#1 - Be An 'Active Supporter'
Hi guys, it's Josh here with another instalment of the JUT Blog. For those of you who don't know me, I do the most, but in Joined Up Thinking, I'm the Comms guy. If you want to read more about me, head over to the JUT About page! I don't usually write blog posts so bear with me on this one, I'll eventually get the hang of making them shorter and snappier.
Support is something that I've recently seen a lot of talk about on Twitter. A lot of people talk about how support is so important, how 'friends' don't always support you, and about how people need to support more in certain communities. Support is such a big topic that I'm breaking it down into a series, and in this first part I'll be talking about supporting your friends.
I wrote a thread on Twitter around this time last year, more out of frustration after seeing people with good visions and good hearts not get the support they deserve, as well as remembering the lack of support I had received in some things I'd done in the past. The thread was more of an instruction manual, telling people to encourage, retweet, pay for the services or products they offer, give positive criticism and all the rest of it; you know, things you'd expect from a friend right? That's kinda what brings me to write this blog because I don't believe many understand what support culture actually is and why it's so important.
Support, by definition, means "to hold up", or "to give assistance to" (Oxford Dictionary, 2017). Holding each other up, assisting one another, that sounds like a part of what friendship should be, what a requirement of a good friend is. Yet so many people, young people, are bogged down in the 'leaving yourself to yourself culture', and I don't say that lightly. A lot of us aren't active supporters, we're very passive. We can ask our friends all we want about what they're doing and how it's going, we can even wish them that all goes well, but we're not actively wishing that all is going well. We're doing so passively, then almost selfishly moving on with our own lives, without any real thoughts on how to help our friend with their vision, career path, project, or anything they're passionate about doing and have privileged you by telling you.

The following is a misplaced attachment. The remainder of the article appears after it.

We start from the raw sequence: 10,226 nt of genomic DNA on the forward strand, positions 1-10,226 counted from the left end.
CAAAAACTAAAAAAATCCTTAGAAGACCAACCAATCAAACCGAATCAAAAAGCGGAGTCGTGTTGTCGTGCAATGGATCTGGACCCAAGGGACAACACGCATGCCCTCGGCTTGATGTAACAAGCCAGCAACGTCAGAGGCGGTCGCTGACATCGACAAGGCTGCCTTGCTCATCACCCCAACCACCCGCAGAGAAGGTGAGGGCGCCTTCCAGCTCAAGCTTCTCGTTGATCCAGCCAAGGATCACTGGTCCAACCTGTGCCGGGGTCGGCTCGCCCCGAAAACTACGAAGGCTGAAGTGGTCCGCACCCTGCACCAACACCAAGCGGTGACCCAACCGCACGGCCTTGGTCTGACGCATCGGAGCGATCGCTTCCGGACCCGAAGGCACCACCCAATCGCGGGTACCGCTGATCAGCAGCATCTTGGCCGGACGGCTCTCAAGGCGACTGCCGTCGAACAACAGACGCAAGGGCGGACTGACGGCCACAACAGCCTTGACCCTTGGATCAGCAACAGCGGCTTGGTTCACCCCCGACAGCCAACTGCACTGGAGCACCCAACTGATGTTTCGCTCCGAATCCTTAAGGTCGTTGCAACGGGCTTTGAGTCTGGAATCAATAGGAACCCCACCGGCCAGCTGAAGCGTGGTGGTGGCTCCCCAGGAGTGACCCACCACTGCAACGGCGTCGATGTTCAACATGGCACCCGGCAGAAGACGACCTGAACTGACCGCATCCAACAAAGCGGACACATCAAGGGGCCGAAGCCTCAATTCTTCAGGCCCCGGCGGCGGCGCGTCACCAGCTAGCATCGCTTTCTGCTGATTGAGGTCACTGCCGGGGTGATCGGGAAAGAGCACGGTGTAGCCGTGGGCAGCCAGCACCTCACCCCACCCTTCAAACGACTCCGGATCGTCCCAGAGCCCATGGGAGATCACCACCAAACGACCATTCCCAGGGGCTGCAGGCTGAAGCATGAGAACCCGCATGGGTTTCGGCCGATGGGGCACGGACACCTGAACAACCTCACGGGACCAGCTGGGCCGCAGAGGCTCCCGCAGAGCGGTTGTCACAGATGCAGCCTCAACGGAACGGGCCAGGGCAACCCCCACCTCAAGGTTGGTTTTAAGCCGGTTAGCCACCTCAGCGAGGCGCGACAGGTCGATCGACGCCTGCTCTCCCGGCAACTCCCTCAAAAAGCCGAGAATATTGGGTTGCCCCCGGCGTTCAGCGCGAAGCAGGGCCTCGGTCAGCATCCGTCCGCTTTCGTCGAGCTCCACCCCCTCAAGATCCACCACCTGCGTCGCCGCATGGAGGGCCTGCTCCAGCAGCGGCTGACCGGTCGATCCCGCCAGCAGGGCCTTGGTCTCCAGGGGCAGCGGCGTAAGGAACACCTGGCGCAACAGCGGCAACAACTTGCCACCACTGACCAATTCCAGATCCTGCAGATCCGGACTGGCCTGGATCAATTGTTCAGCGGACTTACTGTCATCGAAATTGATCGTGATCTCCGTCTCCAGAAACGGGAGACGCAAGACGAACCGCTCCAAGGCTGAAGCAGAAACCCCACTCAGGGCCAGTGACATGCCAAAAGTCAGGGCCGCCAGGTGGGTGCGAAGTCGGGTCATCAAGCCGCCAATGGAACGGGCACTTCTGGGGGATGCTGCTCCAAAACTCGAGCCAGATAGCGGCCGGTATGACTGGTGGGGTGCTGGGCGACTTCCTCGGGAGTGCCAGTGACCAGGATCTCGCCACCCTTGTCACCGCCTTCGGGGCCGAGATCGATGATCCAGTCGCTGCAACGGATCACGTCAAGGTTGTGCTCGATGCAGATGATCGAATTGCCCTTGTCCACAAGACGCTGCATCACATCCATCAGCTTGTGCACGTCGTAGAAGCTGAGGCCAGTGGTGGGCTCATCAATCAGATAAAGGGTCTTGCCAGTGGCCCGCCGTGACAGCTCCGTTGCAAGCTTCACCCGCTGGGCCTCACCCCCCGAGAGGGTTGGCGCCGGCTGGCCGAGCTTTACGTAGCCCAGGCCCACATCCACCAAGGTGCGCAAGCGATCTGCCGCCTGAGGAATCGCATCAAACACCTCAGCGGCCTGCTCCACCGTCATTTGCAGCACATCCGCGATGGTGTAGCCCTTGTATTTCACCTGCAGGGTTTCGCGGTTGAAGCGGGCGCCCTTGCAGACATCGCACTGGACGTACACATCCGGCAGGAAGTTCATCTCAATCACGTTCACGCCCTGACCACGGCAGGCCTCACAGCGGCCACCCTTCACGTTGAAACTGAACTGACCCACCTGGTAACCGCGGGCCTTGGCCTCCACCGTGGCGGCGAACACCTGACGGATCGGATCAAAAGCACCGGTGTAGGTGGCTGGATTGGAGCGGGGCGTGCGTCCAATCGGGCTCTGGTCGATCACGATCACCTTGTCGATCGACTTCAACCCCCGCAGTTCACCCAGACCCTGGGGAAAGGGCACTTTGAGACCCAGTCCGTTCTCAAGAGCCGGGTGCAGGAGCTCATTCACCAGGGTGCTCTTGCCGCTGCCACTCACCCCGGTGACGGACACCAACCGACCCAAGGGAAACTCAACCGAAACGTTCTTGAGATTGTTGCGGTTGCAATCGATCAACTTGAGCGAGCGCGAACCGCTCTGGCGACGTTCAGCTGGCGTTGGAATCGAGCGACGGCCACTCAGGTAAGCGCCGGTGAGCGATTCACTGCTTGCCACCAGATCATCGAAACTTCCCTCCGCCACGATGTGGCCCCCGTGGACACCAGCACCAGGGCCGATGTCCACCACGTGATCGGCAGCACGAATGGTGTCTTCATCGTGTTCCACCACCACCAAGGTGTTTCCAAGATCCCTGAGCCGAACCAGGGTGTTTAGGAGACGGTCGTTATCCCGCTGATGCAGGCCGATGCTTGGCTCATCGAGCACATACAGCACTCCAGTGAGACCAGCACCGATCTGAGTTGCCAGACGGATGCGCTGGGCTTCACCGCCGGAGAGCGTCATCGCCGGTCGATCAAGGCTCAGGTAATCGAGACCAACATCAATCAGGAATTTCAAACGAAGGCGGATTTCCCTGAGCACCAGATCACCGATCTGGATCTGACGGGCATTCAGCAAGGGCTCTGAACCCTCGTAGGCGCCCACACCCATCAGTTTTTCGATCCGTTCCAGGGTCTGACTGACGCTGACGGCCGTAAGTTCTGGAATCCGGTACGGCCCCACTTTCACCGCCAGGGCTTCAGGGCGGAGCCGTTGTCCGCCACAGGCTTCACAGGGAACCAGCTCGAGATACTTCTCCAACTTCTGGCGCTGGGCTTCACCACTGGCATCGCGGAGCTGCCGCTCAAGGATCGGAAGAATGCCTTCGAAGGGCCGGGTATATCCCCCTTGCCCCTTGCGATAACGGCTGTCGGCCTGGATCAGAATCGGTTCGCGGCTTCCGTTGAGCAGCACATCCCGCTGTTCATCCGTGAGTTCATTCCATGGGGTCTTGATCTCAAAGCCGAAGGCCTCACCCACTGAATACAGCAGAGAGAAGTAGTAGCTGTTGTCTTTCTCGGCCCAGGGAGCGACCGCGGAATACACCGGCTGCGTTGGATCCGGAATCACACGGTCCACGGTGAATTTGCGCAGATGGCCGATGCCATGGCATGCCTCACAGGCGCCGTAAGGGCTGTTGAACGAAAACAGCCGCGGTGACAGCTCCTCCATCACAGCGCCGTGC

Passive support is fairly easy to do, you can almost liken it to an armchair footballer; someone who sits on the sofa eating crisps and drinking beer, but tells all of the professionals how to do their highly pressured job when they have no clue. A passive supporter is someone who will know what their friend is doing, what they're about, and maybe even some of the things they need to get started or to move up to another level, but they won't be active in helping. They'll just sit back and listen, maybe change up the conversation, or just be in the background with a typical "good luck", or a Christianese "I'm praying for you". More often than not, the "good luck" your friend needs is you and your support. The answer to the prayer your friend is looking for is you!
Active supporters are different. Active supporters understand that you can't do everything yourself. Active supporters know that nobody got to where they are today without the influence of others. Active supporters aim to positively influence their friends however they can, and they don't overstretch their capabilities either. If they can't afford to buy a product, they'll tell their friends. If they think their friend needs a bit more work on his craft, they'll constructively critique what they're doing and positively advise them on how to improve. If they see they need some exposure and can boost their friend's work on their timeline, they will quote tweet AND retweet, regularly. It won't 'mess up their feed' either. Active supporters, in the context of friendship, are what true friends should be. Actual friendship consists of picking each other up when they're down, or "to hold up"; actual friendship includes support as a staple ingredient. It's the flour to the cake, the rice to the jollof, you get the picture.
In young people especially, we need to support each other. Due to many political and economic decisions being made about us and for us by out-of-touch leaders, it is becoming increasingly hard for young people from lower socioeconomic backgrounds especially to progress. The few of us that do, or that can, need to support those of us who are struggling and want to progress . You can't make people do things they don't want to, or accept support they don't take (that's another blog post coming soon don't worry), but if your friend wants to improve themselves through a career, education, a passion or job, make sure you can offer some support to them, and be an active supporter, and an active friend.
I hope you've learned something from this blog, and at least enjoyed the read. If you need any advice on anything related to this. or anything else at all, I'll be more than happy to help. I'm @jalekapo on everything so feel free to message me. Also, if you're interested in mentoring, check out our mentoring page and contact us, we will be more than happy to hear your requests!
I'm trying to do one post a week so see you very soon. Blessings.
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We're having an event on the Saturday 29th July 2017 called Making Waves - Staying Above Water. It will feature our youth ambassadors and young speakers who have overcome adversity in their lives by 'making waves'.